Performing newborn life support in advance of neonatal advanced life support course-back to basics?

Tim Hundscheid, Jos Bruinenberg, Jeroen Dudink, Rogier de Jonge, Marije Hogeveen

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Abstract

In this retrospective analysis, the Newborn Life Support (NLS) test scenario performance of participants of the Dutch Neonatal Advanced Life Support (NALS) course was assessed. Characteristics of participants and total amount of failures were collected. Failures were subdivided in (1) errors of omission; (2) errors of commission; and (3) unspecified if data was missing. Pearson's chi-squared test was used to assess differences between participant groups. In total, 23 out of 86 participants (27%) failed their NLS test scenario. Life support course instructors in general (20/21) passed their test scenario more often compared to other participants (43/65) (p = 0.008). In total 110 fail items were recorded; the most common errors being not assessing heart rate (error of omission) (n = 47) and inadequate performance of airway management (error of commission) (n = 24).Conclusion: A substantial part of NALS participants failed their NLS test scenario. Errors of omission could be reduced by the availability of a checklist/NLS algorithm. Life support course instructors possibly make less errors of commission due to retention of skills by teaching these skills at least twice a year. Therefore, our study suggests that neonatal basic life support skills should be retained by local assurance of training programmes. What is Known: • Retention of skills after life support courses decreases after three months. • Adherence to newborn life support guidelines is suboptimal. What is New: • NLS performance is suboptimal in participants for advanced neonatal life support. • Most common failures are not assessing heart rate and inadequate airway management.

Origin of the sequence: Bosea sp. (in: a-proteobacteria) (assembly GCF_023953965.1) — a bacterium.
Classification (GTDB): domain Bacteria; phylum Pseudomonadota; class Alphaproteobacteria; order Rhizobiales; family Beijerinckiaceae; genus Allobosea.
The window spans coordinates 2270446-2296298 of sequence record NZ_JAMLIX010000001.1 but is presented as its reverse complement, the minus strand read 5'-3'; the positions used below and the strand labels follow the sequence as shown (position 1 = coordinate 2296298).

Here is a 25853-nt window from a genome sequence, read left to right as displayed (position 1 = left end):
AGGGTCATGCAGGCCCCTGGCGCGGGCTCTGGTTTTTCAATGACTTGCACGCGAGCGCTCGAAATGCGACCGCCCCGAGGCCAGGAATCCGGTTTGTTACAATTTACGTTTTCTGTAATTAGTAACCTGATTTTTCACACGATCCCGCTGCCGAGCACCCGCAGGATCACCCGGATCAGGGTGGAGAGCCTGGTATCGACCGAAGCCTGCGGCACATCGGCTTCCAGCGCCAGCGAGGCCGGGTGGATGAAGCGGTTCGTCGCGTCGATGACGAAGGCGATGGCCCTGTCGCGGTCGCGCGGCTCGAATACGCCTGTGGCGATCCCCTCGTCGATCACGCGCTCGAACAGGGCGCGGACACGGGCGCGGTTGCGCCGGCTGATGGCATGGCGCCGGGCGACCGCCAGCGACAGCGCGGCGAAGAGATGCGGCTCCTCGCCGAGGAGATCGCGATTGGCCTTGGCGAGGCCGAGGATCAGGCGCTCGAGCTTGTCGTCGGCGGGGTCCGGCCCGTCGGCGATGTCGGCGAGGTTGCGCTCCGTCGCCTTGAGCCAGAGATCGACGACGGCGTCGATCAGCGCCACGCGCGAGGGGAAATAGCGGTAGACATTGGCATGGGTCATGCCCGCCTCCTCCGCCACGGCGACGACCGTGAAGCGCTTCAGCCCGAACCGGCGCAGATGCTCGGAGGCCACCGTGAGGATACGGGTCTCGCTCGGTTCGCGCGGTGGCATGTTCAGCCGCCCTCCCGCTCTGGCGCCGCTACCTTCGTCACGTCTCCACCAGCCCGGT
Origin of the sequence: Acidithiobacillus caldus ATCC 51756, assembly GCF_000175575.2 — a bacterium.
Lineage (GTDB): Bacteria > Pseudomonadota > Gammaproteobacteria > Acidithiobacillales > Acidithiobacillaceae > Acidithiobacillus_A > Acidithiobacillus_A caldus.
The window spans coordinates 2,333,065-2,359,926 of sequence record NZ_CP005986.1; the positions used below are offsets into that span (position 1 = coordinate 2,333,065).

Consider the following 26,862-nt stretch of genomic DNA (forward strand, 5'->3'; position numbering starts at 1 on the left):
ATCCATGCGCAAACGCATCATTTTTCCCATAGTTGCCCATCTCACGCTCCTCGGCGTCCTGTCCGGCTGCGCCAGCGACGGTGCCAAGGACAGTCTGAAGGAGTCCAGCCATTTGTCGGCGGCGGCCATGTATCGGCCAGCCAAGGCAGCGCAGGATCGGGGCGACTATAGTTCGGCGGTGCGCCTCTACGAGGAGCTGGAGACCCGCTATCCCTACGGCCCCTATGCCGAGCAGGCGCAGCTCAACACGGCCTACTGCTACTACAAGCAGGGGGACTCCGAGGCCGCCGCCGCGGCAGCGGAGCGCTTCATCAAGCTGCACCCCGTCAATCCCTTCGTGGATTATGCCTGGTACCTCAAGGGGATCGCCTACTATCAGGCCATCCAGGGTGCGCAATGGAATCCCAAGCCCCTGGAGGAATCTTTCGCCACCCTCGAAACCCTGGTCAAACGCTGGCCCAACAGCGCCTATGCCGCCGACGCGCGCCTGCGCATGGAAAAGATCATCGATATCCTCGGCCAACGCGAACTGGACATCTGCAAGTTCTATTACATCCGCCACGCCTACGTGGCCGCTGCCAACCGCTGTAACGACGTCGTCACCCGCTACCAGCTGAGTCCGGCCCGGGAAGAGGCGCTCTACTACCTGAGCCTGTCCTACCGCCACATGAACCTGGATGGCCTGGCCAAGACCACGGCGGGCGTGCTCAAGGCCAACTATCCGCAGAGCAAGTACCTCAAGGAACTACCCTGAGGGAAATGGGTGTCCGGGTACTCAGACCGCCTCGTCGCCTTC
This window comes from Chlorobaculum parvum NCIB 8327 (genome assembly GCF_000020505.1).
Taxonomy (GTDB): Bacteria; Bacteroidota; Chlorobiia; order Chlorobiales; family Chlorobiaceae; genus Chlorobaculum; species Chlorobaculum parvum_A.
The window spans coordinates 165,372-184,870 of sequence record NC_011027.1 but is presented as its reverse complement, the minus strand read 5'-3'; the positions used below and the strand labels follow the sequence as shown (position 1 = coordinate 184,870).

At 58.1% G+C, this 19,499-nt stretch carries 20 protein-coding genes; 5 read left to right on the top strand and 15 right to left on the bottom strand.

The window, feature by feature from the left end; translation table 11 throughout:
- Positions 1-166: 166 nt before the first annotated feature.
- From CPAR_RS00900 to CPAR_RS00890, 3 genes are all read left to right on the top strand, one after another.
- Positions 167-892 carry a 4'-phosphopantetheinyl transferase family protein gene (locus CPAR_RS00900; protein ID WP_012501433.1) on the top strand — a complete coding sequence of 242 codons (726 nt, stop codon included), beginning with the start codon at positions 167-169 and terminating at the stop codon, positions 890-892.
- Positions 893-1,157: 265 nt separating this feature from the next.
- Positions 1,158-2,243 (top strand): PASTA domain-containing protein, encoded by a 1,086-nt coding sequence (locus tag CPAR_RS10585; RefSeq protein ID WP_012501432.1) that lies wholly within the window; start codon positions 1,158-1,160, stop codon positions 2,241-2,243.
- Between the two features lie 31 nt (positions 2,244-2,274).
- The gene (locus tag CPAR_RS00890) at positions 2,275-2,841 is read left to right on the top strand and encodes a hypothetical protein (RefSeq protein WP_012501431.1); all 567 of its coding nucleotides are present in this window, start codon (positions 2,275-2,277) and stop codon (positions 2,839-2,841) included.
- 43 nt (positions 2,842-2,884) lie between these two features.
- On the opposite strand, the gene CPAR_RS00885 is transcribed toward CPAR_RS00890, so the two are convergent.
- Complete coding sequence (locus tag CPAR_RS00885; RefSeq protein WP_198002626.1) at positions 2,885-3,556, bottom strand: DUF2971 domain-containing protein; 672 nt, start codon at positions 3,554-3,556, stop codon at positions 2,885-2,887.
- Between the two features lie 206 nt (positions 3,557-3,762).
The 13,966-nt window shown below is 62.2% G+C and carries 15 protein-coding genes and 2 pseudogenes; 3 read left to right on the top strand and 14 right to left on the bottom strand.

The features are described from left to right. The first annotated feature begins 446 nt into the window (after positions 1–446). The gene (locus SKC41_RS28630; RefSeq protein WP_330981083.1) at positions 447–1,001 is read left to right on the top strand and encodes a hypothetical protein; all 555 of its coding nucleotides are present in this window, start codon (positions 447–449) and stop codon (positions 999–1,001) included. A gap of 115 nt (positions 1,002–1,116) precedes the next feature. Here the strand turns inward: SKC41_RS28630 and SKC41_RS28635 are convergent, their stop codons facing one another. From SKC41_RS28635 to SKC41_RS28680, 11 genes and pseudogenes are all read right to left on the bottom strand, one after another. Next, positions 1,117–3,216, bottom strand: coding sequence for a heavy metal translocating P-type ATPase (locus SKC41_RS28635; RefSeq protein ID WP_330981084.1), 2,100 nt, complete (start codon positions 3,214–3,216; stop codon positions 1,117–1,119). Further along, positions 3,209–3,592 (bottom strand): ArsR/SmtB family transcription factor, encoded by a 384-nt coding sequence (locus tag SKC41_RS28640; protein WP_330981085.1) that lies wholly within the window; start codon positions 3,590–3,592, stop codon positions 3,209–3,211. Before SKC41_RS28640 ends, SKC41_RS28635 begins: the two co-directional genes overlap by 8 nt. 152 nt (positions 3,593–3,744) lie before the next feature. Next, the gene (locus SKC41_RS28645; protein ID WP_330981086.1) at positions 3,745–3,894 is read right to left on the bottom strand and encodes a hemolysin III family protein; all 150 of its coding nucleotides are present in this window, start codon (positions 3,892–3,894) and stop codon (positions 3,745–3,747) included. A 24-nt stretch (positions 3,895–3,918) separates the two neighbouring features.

Original languageEnglish
Pages (from-to)1647-1651
Number of pages5
JournalEuropean Journal of Pediatrics
Volume180
Issue number5
Early online date13 Jan 2021
DOIs
Publication statusPublished - May 2021

Keywords

  • Airway management
  • Newborn life support
  • Retention of skills
  • Simulation

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